Monday Nite Contra Dance

“On Mondays – we dance” – Don Primrose, Sullivan, NH
“A contra dance is like an amusement park ride we make for ourselves.” – Unknown

On Monday evenings in Nelson a dancer and his or her partner will be dancing a series of figures, or moves, with each other and with another couple for a short time. They then repeat the same figures with another couple, and so on. The figures are similar to those of old-time square dancing. The figures are combined in different ways for each different dance.

Lisa Sieverts, Caller
Lisa Sieverts, Caller
The caller teaches each dance before it is actually done to the music. This gives everyone an idea of what to expect so the movements can be easily executed. The caller leads the dances while they are being done to music, so dancers are able to perform each movement to the music. Once the dancers appear to have mastered a particular dance, the caller may stop calling, leaving the dancers to enjoy the movement with music alone.

People of all ages and lifestyles, including children, are welcome. Contra dances are a place where people from many walks of life come together to dance and socialize.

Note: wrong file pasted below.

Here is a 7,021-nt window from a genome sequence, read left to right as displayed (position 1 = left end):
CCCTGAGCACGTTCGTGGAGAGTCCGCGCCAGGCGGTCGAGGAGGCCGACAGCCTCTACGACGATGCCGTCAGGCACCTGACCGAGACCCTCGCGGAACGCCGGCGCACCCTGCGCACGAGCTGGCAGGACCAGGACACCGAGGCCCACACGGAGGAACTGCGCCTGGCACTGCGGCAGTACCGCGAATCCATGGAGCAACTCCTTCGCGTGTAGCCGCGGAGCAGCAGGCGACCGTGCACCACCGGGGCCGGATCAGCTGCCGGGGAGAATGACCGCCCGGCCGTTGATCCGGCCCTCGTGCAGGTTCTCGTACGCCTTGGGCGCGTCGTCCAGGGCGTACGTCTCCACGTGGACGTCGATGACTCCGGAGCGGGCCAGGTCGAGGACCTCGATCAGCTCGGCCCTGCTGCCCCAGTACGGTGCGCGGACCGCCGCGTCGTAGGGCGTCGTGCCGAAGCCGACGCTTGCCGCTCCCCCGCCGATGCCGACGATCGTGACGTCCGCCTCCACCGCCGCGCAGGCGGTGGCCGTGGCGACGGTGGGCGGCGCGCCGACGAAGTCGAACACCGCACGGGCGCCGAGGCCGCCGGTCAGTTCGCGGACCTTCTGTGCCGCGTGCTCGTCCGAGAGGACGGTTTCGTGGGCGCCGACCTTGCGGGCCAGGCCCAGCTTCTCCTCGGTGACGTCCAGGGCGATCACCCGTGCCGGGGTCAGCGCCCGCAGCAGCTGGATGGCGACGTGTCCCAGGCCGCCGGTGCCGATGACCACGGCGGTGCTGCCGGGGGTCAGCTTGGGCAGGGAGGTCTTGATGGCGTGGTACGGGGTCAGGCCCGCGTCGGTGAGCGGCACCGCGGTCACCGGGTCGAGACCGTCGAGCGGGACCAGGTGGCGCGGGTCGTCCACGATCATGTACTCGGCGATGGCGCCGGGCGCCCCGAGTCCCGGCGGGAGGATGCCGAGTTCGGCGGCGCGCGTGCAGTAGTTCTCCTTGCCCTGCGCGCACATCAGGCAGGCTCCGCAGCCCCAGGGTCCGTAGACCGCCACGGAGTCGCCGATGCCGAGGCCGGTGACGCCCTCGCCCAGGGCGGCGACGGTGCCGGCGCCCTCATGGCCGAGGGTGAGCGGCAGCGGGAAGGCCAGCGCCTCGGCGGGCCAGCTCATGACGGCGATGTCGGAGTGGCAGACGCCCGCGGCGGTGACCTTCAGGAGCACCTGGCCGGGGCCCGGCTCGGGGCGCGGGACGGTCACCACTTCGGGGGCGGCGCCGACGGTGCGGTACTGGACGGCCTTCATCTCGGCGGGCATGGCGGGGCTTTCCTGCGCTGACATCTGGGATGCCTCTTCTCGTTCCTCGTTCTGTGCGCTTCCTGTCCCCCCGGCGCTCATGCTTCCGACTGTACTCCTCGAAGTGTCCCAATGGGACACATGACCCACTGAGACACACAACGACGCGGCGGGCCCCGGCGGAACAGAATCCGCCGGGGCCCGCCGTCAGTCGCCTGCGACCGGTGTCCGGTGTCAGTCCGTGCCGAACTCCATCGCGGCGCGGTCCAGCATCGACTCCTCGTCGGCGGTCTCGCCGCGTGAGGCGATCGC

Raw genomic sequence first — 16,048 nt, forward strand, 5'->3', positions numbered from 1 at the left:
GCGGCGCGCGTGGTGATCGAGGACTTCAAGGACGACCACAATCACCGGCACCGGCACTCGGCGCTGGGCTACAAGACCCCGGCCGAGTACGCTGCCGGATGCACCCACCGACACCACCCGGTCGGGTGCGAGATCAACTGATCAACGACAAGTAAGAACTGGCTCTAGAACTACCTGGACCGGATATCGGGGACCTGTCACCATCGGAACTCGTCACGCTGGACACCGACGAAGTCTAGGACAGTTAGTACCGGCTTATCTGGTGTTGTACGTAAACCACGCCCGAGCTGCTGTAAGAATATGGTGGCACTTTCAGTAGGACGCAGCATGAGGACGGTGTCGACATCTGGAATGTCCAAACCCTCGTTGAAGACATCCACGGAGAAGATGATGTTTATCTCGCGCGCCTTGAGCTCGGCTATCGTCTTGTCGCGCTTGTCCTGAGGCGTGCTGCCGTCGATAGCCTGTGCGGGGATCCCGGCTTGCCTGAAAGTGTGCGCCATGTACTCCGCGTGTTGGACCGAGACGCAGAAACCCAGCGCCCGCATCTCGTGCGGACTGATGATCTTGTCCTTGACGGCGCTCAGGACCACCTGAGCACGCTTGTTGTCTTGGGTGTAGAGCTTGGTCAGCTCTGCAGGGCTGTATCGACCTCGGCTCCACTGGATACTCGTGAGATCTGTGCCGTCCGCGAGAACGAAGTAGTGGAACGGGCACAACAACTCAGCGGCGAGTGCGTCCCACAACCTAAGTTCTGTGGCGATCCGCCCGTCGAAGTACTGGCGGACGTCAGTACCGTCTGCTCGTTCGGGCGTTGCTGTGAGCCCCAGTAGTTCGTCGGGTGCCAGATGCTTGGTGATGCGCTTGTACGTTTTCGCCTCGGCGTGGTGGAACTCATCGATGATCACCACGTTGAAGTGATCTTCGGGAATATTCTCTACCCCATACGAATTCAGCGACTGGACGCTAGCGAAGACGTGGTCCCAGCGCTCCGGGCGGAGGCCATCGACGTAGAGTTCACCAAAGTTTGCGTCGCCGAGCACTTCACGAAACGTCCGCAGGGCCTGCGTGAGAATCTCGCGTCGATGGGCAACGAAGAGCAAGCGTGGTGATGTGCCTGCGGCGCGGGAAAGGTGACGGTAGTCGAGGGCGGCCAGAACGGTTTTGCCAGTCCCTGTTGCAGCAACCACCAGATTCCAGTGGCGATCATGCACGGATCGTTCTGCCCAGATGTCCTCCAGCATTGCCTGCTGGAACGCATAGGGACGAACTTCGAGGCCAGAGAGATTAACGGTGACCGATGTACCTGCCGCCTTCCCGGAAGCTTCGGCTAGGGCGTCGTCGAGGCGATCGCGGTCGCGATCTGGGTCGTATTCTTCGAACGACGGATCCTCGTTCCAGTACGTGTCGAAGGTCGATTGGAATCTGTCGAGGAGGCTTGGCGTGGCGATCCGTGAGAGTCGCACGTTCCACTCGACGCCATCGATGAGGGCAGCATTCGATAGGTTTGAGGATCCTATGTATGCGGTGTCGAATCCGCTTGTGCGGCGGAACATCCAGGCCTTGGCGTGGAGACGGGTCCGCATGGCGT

The Nelson Monday Night Dance is a contra dance featuring a variety of callers and musicians, from local regulars to visiting dignitaries. An effort is made to identify and welcome beginners, and several of our regular dancers are always willing to offer a few tips. But if you arrive at the dance and feel lost, don’t hesitate to speak to the caller or someone else that looks like they know what they are doing.

If you are musician and would like to play for a dance or two during the evening, speak to Roger Treat (or the caller if you need help identifying Roger) – he is the official coordinator, and he will work you into the program (such as it is). If you’d like to sit in as a backup musician, you should ask whoever is playing at the time; some players are more receptive than others, and some may have tune sets that are more difficult to follow.

These articles were first post on the Monadnock Folklore Society’s website and by gary Shapiro on the Santa Barbara Country Dance Society’s website